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Are you considering debt settlement? Have you been tempted by the commercials featuring the man with the sad, sympathetic voice who asks, “Do you owe more than $10,000 in credit card debt?”
I know I’ve been tempted in the past to call one of these companies. After all, if I could have $10,000 in debt reduced to $5,000, that’s just free money in my pocket that I could invest in my business, save, or use to fix up my home. Right? Not really.
Debt settlement is a good last resort for mounting credit card debt, when you can’t see the light at the end of the tunnel and your only other option is bankruptcy. But it’s not money in the bank, an easy solution to your money problems, or a decision you should take lightly.
Why not? Here are three compelling reasons.
Debt Forgiveness May Count as Taxable Income
If you are in debt (with more than $10,000 credit card debt, according to most guidelines) you are eligible to negotiate with your creditors through a debt settlement company.
The debt settlement company may settle your debts for as little as 50 cents on the dollar. But that “forgiven debt” is usually taxable income, and often taxed at the highest possible rate.
If you’re already in debt, the last thing you want is to owe the IRS money, as well.
Debt Settlement Hurts Your FICO Credit Score — Badly
When a debt settlement company negotiates for you, first the company must wait until you are 90 days in default. Timely payments count for approximately 35% of your FICO credit score.
According to the credit score simulator at CreditSesame, if I were to let just one of my credit card accounts go into default by 90 days, my credit score would drop 50 points. (Keep in mind, results vary based on your current credit score and many other factors.)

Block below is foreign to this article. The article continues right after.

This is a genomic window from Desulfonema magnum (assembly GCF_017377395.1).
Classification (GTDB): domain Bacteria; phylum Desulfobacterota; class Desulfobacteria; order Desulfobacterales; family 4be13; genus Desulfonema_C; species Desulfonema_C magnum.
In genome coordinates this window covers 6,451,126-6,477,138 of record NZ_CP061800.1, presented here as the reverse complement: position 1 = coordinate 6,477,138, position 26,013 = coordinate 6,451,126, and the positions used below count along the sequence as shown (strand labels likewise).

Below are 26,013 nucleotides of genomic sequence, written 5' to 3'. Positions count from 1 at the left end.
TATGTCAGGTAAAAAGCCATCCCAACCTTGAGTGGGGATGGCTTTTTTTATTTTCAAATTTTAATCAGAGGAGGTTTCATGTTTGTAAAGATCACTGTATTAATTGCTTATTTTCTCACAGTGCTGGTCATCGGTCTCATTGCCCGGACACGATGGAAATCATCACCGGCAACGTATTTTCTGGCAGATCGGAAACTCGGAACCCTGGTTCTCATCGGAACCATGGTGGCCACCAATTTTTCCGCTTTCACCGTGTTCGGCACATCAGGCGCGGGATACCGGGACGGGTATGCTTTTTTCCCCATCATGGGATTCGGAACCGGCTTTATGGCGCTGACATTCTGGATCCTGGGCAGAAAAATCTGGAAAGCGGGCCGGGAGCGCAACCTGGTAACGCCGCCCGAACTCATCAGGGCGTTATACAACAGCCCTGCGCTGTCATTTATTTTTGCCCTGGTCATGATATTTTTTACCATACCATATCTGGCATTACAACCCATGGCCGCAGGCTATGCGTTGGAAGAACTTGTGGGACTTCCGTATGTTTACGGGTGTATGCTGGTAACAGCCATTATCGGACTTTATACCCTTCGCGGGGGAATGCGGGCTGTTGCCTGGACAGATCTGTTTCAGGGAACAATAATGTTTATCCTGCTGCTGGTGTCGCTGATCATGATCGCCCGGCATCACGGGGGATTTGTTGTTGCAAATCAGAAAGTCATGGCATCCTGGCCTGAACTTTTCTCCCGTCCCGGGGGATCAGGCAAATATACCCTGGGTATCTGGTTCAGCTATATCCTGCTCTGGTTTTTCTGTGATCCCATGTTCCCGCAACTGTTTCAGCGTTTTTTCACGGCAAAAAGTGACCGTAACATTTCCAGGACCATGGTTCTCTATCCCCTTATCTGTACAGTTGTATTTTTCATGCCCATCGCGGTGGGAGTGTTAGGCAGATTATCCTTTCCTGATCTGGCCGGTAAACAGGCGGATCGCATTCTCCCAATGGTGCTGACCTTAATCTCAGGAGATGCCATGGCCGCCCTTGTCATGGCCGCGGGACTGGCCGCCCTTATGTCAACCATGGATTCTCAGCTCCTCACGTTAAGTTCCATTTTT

And the damage to your credit score doesn’t end there. Once the debt settlement company has negotiated payments for you, the company may hold your payments for the first several months as their fee. Meanwhile, your credit score is continuing to drop like a stone.
Finally, once a settlement is negotiated, your debts will be listed as “settled,” rather than “paid in full.” This black mark stays on your credit report for 7 years, and is a big red flag (on some reports, quite literally, as the bad news is printed in red!) to lenders that you may not be able to manage credit responsibly.
Another alternative, bankruptcy, will also drop your credit score to the low 500s and a bankruptcy stays on your credit report for 10 years.
If you intend to secure new credit, buy a house, buy a car, or even find a new apartment or a job in the next 7 to 10 years, it’s best to avoid both of these options and simply negotiate payment plans with your creditors individually.
You Can Handle Debt Settlement Yourself
Debt settlement companies are for-profit businesses, which means they have to make money somewhere. They make that money from the fees they charge you. You may be paying only 50% of your debt, but you’ll also have debt settlement fees added to that total.
With a bit of patience and some negotiation skills, you can negotiate debt settlement yourself. When you do so, you want to focus on several things — not just the overall money you will pay to your creditor.
Other factors to consider when you negotiate debt settlement include:
- The overall interest rate
- How the debt settlement will be listed on your credit report. Ideally, you should negotiate an arrangement for a lower interest rate and be able to pay your debt in full over time, where it will be listed on your credit report as “paid in full.”
- Your payment plan, including manageable monthly payments
- Keeping the account open, rather than having the creditor close the account
If you are struggling with debt and bankruptcy is your only other option, debt settlement may seem appealing. But it’s best to speak with a not-for-profit credit counselor, first, and to understand the facts behind debt settlement and its affect on your credit score and your financial life.